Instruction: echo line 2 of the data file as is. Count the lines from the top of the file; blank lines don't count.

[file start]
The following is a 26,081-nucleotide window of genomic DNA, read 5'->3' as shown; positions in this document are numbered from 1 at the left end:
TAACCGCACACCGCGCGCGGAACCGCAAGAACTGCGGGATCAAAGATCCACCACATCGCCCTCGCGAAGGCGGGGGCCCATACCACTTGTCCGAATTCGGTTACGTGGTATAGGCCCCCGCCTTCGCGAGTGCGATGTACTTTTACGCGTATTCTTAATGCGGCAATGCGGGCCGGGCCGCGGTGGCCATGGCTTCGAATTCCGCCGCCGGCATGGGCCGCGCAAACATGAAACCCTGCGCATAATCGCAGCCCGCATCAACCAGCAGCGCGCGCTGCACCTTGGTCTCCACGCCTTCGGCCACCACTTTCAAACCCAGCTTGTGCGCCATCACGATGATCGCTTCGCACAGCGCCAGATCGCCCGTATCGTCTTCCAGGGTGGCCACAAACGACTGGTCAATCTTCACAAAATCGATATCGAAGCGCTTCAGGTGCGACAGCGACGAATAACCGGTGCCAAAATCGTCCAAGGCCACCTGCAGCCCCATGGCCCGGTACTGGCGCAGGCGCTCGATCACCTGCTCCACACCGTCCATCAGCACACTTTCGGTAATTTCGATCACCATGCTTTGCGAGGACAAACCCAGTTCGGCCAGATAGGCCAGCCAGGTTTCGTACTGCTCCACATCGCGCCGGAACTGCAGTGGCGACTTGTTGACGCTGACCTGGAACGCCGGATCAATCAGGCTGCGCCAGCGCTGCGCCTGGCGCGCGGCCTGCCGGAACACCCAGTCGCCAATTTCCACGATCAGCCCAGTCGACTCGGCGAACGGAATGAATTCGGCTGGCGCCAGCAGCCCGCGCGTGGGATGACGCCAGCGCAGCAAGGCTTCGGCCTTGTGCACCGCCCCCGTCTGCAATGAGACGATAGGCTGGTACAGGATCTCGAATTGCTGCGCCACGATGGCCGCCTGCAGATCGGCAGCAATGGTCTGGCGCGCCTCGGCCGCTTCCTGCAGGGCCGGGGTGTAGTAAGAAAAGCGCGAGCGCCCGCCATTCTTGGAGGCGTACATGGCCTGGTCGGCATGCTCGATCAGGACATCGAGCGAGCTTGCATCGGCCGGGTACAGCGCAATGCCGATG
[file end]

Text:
TAACCGCACACCGCGCGCGGAACCGCAAGAACTGCGGGATCAAAGATCCACCACATCGCCCTCGCGAAGGCGGGGGCCCATACCACTTGTCCGAATTCGGTTACGTGGTATAGGCCCCCGCCTTCGCGAGTGCGATGTACTTTTACGCGTATTCTTAATGCGGCAATGCGGGCCGGGCCGCGGTGGCCATGGCTTCGAATTCCGCCGCCGGCATGGGCCGCGCAAACATGAAACCCTGCGCATAATCGCAGCCCGCATCAACCAGCAGCGCGCGCTGCACCTTGGTCTCCACGCCTTCGGCCACCACTTTCAAACCCAGCTTGTGCGCCATCACGATGATCGCTTCGCACAGCGCCAGATCGCCCGTATCGTCTTCCAGGGTGGCCACAAACGACTGGTCAATCTTCACAAAATCGATATCGAAGCGCTTCAGGTGCGACAGCGACGAATAACCGGTGCCAAAATCGTCCAAGGCCACCTGCAGCCCCATGGCCCGGTACTGGCGCAGGCGCTCGATCACCTGCTCCACACCGTCCATCAGCACACTTTCGGTAATTTCGATCACCATGCTTTGCGAGGACAAACCCAGTTCGGCCAGATAGGCCAGCCAGGTTTCGTACTGCTCCACATCGCGCCGGAACTGCAGTGGCGACTTGTTGACGCTGACCTGGAACGCCGGATCAATCAGGCTGCGCCAGCGCTGCGCCTGGCGCGCGGCCTGCCGGAACACCCAGTCGCCAATTTCCACGATCAGCCCAGTCGACTCGGCGAACGGAATGAATTCGGCTGGCGCCAGCAGCCCGCGCGTGGGATGACGCCAGCGCAGCAAGGCTTCGGCCTTGTGCACCGCCCCCGTCTGCAATGAGACGATAGGCTGGTACAGGATCTCGAATTGCTGCGCCACGATGGCCGCCTGCAGATCGGCAGCAATGGTCTGGCGCGCCTCGGCCGCTTCCTGCAGGGCCGGGGTGTAGTAAGAAAAGCGCGAGCGCCCGCCATTCTTGGAGGCGTACATGGCCTGGTCGGCATGCTCGATCAGGACATCGAGCGAGCTTGCATCGGCCGGGTACAGCGCAATGCCGATG